That was the fantasy of the political parasites who fed for five decades on the corpse of Teddy’s brother John. The fantasy was finally dispelled when Brown, challenged to say why he aspired to “the Kennedy seat” in the Senate, replied that it wasn’t a Kennedy seat; it was “the people’s seat.” That was the remark that ignited his campaign. A new generation now inhabited Massachusetts, a generation for whom the Irish Catholic nationalism that assured the Kennedys’ local success was no longer important.

After the election, Teddy Kennedy’s niece, Kathleen Kennedy Townsend, attacked Coakley for not inviting Teddy’s widow to assist her campaign. But the idea of not inviting her

Coakley’s mental disabilities weren’t enough to explain what happened. Horrible candidates had run in Massachusetts before.

 

seems to have occurred in one of Coakley’s few lucid intervals. When, prompted by the White House, the widow finally held a press conference and dropped the Kennedy mantle on Coakley’s shrinking shoulders, surveys indicated that she lost Coakley twice as much support as she gained. Yet (again, after the election) Townsend rattled off a list of Kennedys who, she thought, could easily have won the race – this, from a per- son who is noted only for her failure to be elected governor of Maryland, a Democratic state that, before she came along, hadn’t elected a Republican governor in four decades.

It ought to be remembered that when Edward Moore Kennedy died in August, legislators and anchorpersons pro- claimed that the great healthcare reform act of 2009 would be called the Ted Kennedy Act. That lasted a few days. Then it died. Even in 2009, it wasn’t a ploy that worked.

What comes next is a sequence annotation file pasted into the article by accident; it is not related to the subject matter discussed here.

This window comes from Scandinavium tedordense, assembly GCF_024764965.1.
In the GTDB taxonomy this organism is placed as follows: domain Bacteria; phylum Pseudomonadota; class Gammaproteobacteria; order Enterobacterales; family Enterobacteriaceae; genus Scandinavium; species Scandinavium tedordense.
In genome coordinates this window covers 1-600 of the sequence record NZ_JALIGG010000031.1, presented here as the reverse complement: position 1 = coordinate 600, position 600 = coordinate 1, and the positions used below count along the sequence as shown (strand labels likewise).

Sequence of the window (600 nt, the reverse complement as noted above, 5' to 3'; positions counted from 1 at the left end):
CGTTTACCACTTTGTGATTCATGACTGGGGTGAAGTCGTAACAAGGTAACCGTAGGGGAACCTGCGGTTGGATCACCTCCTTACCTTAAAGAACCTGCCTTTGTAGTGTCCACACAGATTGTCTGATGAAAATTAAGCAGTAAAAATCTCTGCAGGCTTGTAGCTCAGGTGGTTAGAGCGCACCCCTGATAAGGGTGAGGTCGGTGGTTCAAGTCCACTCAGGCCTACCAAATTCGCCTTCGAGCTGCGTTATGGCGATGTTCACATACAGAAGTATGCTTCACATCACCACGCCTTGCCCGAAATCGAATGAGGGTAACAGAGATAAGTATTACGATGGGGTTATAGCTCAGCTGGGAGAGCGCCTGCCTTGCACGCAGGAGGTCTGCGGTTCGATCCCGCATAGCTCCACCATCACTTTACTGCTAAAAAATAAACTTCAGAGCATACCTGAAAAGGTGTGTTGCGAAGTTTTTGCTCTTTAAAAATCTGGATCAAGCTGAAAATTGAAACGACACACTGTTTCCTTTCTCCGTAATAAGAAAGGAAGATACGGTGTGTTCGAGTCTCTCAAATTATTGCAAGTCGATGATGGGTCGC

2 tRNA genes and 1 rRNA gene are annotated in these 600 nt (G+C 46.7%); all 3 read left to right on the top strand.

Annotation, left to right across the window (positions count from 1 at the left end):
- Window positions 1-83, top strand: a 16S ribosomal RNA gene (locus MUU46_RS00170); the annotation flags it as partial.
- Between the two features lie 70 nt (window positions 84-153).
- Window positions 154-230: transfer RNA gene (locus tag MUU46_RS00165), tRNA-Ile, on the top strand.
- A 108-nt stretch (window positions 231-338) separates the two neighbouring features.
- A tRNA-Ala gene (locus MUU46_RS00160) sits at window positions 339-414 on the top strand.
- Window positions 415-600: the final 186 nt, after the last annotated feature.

But it has to be said that in a normal year, a Kennedy – or a Coakley – would have won a state that had 12 Democratic representatives in Congress, and zero Republicans. Coakley was the attorney general of Massachusetts. She had won that office with 73% of the vote. She had won the senatorial primary by crushing three opponents. At the start of her race for Senate she was 30 points ahead of her Republican rival, an obscure state legislator who had to battle some really violent attacks by the Coakley forces. Among other things, they sent out mailers screaming: “1,736 Women Were Raped In Massachusetts in 2008; Scott Brown Wants Hospitals To Tum Them All Away.” The Democratic establishment, both state and national, desperately wanted Coakley’s grotesque campaign to succeed, and it did a lot more for her than it had ever supposed it needed to do in the deep blue state of Massachusetts.

Yet while the White House blamed Coakley, her friends blamed the White House. Their leading complaint had to do with the president’s late intervention on her behalf: Obama showed up in Boston on the weekend before the vote. The real problem, however, was that when he did show up, he proved a feckless campaigner. Feckless, and worse than feckless: he delivered one of the most disastrous remarks in recent electoral history. Alluding to Brown’s trademark use of an old truck as a campaign vehicle, the president sneered, “Everybody can buy a truck.” Brown immediately pointed out that, in this economy, not everybody can buy a truck.

Still, Obama’s sorry performance didn’t lose the election. The poll numbers didn’t change much after he went to Massachusetts to support his candidate, and he may have inspired a lot of Democrats to get out of the house and vote on a cold, snowy day. Coakley got a decent turnout from the core Democratic constituency. It just wasn’t enough. The Republicans and especially the independents turned out too, and they voted overwhelmingly against her policies, and his – which is what they had been intending to do.

Rather than admit this, Obama and his advisers tried other explanations for the defeat, none of them having to do with the unpopularity of his healthcare program. And, early on the morning after the election, members of the president’s inner circle – such people as David Axelrod and Rahm Emanuel- suggested that the important thing wasn’t the vote in Massachusetts, or what had gone wrong with it. The important thing was to get healthcare passed right away, no matter what the people thought or what the vote had been, because once it was passed, it too could be “explained,” and the people would adjust themselves to it and begin to like it.